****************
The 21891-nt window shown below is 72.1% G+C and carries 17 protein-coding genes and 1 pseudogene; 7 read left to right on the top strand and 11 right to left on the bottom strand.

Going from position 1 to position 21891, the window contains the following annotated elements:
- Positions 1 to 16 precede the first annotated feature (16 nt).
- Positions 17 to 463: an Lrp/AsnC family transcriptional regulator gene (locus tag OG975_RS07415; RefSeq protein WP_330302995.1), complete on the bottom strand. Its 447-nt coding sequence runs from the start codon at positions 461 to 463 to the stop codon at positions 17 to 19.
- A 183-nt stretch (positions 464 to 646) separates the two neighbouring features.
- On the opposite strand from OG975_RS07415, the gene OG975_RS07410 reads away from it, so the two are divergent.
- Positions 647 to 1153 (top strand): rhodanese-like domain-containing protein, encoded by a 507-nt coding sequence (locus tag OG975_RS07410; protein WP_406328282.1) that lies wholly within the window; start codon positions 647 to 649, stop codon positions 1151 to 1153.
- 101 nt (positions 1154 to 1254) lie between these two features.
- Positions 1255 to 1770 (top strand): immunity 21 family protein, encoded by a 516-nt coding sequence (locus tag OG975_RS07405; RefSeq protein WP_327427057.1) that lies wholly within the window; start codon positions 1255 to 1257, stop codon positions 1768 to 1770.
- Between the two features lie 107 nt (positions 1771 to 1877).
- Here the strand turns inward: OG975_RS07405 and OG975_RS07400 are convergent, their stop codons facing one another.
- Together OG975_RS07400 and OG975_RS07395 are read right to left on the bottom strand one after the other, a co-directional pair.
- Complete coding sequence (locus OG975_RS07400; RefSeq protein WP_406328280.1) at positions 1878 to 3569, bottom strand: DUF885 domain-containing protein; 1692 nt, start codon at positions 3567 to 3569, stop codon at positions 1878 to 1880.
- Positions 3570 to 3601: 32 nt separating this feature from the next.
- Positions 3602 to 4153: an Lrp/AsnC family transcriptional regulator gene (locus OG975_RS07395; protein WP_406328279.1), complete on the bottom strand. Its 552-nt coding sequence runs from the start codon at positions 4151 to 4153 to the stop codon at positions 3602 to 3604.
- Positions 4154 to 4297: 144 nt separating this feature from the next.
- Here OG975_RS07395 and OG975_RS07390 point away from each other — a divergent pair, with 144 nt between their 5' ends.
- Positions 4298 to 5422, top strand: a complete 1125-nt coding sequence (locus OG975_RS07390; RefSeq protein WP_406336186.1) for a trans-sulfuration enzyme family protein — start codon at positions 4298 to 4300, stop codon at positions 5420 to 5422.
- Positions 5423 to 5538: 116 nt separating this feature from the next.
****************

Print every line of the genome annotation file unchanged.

The 21891-nt window shown below is 72.1% G+C and carries 17 protein-coding genes and 1 pseudogene; 7 read left to right on the top strand and 11 right to left on the bottom strand.

Going from position 1 to position 21891, the window contains the following annotated elements:
- Positions 1 to 16 precede the first annotated feature (16 nt).
- Positions 17 to 463: an Lrp/AsnC family transcriptional regulator gene (locus tag OG975_RS07415; RefSeq protein WP_330302995.1), complete on the bottom strand. Its 447-nt coding sequence runs from the start codon at positions 461 to 463 to the stop codon at positions 17 to 19.
- A 183-nt stretch (positions 464 to 646) separates the two neighbouring features.
- On the opposite strand from OG975_RS07415, the gene OG975_RS07410 reads away from it, so the two are divergent.
- Positions 647 to 1153 (top strand): rhodanese-like domain-containing protein, encoded by a 507-nt coding sequence (locus tag OG975_RS07410; protein WP_406328282.1) that lies wholly within the window; start codon positions 647 to 649, stop codon positions 1151 to 1153.
- 101 nt (positions 1154 to 1254) lie between these two features.
- Positions 1255 to 1770 (top strand): immunity 21 family protein, encoded by a 516-nt coding sequence (locus tag OG975_RS07405; RefSeq protein WP_327427057.1) that lies wholly within the window; start codon positions 1255 to 1257, stop codon positions 1768 to 1770.
- Between the two features lie 107 nt (positions 1771 to 1877).
- Here the strand turns inward: OG975_RS07405 and OG975_RS07400 are convergent, their stop codons facing one another.
- Together OG975_RS07400 and OG975_RS07395 are read right to left on the bottom strand one after the other, a co-directional pair.
- Complete coding sequence (locus OG975_RS07400; RefSeq protein WP_406328280.1) at positions 1878 to 3569, bottom strand: DUF885 domain-containing protein; 1692 nt, start codon at positions 3567 to 3569, stop codon at positions 1878 to 1880.
- Positions 3570 to 3601: 32 nt separating this feature from the next.
- Positions 3602 to 4153: an Lrp/AsnC family transcriptional regulator gene (locus OG975_RS07395; protein WP_406328279.1), complete on the bottom strand. Its 552-nt coding sequence runs from the start codon at positions 4151 to 4153 to the stop codon at positions 3602 to 3604.
- Positions 4154 to 4297: 144 nt separating this feature from the next.
- Here OG975_RS07395 and OG975_RS07390 point away from each other — a divergent pair, with 144 nt between their 5' ends.
- Positions 4298 to 5422, top strand: a complete 1125-nt coding sequence (locus OG975_RS07390; RefSeq protein WP_406336186.1) for a trans-sulfuration enzyme family protein — start codon at positions 4298 to 4300, stop codon at positions 5420 to 5422.
- Positions 5423 to 5538: 116 nt separating this feature from the next.